Oh man, a flood. That’s never fun for anybody. Floods are messy business that can put a real damper on anyone’s mood (pun intended). Initially, a flood can cause all sorts of damage to your home, your possessions, and personal belongings. And even weeks later you can continue to find issues caused by the water damage and mold.
Therefore, if you are dealing with a flood you want to act quickly. Otherwise the possibility for future issues like mold, rot, and wiring damage get worse every day. This can all be very overwhelming. You’ll want to follow a plan to quickly address the issue of water and flood damage and that’s what we are going to help you with today.
Cleaning up after a flood – clearing and drying
First and foremost, if there is still standing water and in any area where there may be water damage, make certain that your electricity has been turned off. This is for your own protection as well as the protection of your wiring and home.
Next, you’ll want to use a water pump to pump out any standing water, which can be a tough problem specifically in basements. Make sure you are following the instructions and warnings set by your machine. With your home’s power turned off, you’ll need a generator. Make sure that your generator is somewhere well ventilated so you aren’t inhaling a ton of carbon monoxide.
Use a shovel to scoop up loose dirt, mud, and other debris into a container. This could be a wheelbarrow, bucket, whatever container works best for your space.
Also make sure to clean any furniture, clothes, or bedding affected in the flood area. Wash them as soon as you can in the highest temperature that the fabric can take. Consult labels before washing.
If your carpets or wallpaper are ruined, just dispose of them as soon as possible. You don’t want them to facilitate worse damage or mold growth that could impact the rest of the house.
With most of your space cleared of loose debris and standing water, the next part is a bit of waiting game. You need the area to dry out. Unfortunately this can take some time. You can speed it up by allowing plenty of ventilation and utilizing heavy duty fans.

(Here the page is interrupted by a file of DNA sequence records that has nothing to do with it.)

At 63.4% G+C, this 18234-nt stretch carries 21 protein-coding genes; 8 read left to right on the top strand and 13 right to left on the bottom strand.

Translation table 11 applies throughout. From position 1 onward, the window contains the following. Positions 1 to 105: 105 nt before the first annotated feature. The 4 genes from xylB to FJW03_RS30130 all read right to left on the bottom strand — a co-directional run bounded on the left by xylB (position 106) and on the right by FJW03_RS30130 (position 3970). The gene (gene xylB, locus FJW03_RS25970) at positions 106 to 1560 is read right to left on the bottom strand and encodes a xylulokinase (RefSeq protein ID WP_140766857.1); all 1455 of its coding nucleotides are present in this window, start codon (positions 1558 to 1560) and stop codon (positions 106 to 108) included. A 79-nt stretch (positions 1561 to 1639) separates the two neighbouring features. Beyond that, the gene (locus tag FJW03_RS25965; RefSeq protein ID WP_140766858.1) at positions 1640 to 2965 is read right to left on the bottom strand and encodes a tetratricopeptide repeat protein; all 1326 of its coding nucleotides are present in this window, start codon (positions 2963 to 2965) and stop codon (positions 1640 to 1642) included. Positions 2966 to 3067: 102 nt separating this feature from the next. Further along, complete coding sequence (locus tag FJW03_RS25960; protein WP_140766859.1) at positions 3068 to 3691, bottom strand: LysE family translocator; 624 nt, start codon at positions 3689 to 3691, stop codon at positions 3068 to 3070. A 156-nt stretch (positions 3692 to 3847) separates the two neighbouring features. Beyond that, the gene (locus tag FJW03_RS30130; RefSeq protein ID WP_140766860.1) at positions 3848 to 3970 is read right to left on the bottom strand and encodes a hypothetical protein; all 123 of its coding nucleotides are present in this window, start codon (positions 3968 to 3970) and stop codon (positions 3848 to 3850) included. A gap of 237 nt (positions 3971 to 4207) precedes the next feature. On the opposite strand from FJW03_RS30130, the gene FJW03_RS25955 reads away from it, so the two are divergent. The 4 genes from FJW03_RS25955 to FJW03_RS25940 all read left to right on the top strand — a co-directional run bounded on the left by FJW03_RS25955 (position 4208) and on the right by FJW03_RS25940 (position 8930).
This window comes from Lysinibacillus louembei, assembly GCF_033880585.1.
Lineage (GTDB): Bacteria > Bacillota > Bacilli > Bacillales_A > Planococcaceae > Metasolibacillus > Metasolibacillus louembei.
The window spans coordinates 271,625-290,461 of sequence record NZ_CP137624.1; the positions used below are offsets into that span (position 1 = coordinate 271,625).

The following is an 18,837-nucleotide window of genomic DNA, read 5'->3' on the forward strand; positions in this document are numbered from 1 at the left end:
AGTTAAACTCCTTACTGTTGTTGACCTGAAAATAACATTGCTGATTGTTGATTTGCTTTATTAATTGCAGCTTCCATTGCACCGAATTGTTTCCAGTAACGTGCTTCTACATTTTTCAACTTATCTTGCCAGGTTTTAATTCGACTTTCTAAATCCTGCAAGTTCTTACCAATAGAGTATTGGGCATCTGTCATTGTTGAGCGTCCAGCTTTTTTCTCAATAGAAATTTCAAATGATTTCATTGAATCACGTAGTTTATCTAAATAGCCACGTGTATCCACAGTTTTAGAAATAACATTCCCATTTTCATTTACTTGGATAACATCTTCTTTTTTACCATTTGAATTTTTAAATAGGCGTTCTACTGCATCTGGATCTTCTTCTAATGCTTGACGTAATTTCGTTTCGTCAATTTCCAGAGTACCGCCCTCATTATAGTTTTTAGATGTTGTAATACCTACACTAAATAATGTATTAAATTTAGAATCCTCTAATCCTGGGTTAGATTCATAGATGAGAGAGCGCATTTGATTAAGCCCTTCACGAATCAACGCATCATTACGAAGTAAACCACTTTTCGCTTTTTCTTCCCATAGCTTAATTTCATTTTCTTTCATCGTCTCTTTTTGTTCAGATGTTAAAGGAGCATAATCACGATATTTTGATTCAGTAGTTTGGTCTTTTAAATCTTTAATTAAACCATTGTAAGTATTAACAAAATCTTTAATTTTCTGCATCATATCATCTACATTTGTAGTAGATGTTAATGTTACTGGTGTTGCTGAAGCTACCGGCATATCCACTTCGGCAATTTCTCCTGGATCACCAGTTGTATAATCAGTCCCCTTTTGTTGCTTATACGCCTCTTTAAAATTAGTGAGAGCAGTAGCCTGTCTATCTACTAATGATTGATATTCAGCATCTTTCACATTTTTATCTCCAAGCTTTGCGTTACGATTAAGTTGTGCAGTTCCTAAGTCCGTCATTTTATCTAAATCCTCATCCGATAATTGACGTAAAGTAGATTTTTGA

Still, even with the utmost diligence, depending on the materials of the building it could be weeks or even months for the area to completely dry up.
After drying – the actual cleaning
Now it’s time to try and reverse or undo as much of the damage as possible. You’ll want some sort of heavy duty disinfectant, a bleach spray would work well, and a sturdy brush.
Scrub everything with water stains. You want to completely disinfect the area. Watch for water lines on the walls. Also, remember to check in not-so-obvious spaces. Behind furniture. In the corners.
Once everything is scrubbed down, apply bleach or disinfectant to stop mold and mildew from growing.
When it comes to flood damage, there are no guarantees. You can clean everything as best as humanly possible only to discover further damage develop a couple weeks down the road.
Do your very best to make sure you completely remove any materials that may mold and dry any area with moisture. Once it’s dry, scrub scrub scrub and use disinfectant and bleach liberally (while still abiding proper and safe use as instructed on the cleaning product labels).